“has made it’s maiden unmanned flight”
    Is it so hard to understand that “it’s” is short for “it is” ?!

  11. i noticed that they aren’t doing manned test flights. There is usually a good reason for not doing manned flights. My guess is either that it won’t take off with the added weight, or it is way too dangerous.

  12. the thing im most worried about is that theres nothing stopping the plane from falling out of the sky should a few of the engines decide to stop working . with a chopper you can at least slow the accent down with the main rotor

    wat they could do is mount a big autogyrorotor on a huge bearing and gimble freewheeling over all the small ones that would enable them to slow the accent same as a helicopter without it realy imparing the smaller engines and props
    im not a engineer but i suspect the big rotor shouldn’t need to stick outside the current construction , they might need a multiblade rotor though to get it stable enough

    1. It doesn’t autogyro but so what? As long as it can still land with x motors and only y% chance of broken bones, it’s fine. You can’t land a Jumbo with no engines either, but plenty of them still fly. Use parachutes, use airbags, there’s more than one way to skin a cat.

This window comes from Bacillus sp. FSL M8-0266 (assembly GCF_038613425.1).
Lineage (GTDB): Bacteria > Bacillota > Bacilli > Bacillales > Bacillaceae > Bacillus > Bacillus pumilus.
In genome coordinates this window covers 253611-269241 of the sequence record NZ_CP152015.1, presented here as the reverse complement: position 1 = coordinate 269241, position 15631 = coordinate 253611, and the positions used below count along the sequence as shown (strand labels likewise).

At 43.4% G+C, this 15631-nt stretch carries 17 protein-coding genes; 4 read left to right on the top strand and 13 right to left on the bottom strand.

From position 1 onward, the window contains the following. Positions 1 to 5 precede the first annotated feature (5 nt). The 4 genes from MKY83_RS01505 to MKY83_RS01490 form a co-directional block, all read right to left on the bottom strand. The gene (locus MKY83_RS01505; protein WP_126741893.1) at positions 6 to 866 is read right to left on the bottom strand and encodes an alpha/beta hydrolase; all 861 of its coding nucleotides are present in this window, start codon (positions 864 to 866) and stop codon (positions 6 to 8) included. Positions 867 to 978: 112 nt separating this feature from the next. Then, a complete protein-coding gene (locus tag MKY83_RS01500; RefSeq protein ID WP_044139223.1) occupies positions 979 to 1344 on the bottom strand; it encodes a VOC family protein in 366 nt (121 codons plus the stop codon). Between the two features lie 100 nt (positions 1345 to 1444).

An autogyro itself isn’t completely simple, it’d still need testing for every flight. In helicopters the autogyro function is implicit in it’s operation, it’ll never get off the ground if it’s broken.

  13. I couldn’t find the point. Could someone provide a link?

    How does it compare to a traditional helicopter? Is there a single metric where it provides an improvement?

    Cute project though.

  14. what do you call people who auto-rotate in with a traditional helicopter: dead, 90% of the the time. the vc200 is MUCH safer that a traditional helicopter: a) no tail rotor, lose that, and again, you’re dead b) rotor redundancy, with correct programming, you could probably lose at least 2 or 3 motors and land safely c) ballistic parachute is trivial to install. ever seen a chopper with one of those?

  15. One thing that always bothers me is how quickly people will judge unique engineering solutions.

    “18 electric motors and they want to add an internal combustion engine for power? WHY BOTHER WITH THE ELECTRIC MOTORS? LOL, these highly trained and skilled engineers who have built this amazing first-of-its-kind project are clearly much, much siller than I, internet commenter.”

    Generally engineers make /every/ decision for a very good reason, and you can make yourself look very silly by immediately judging it stupid.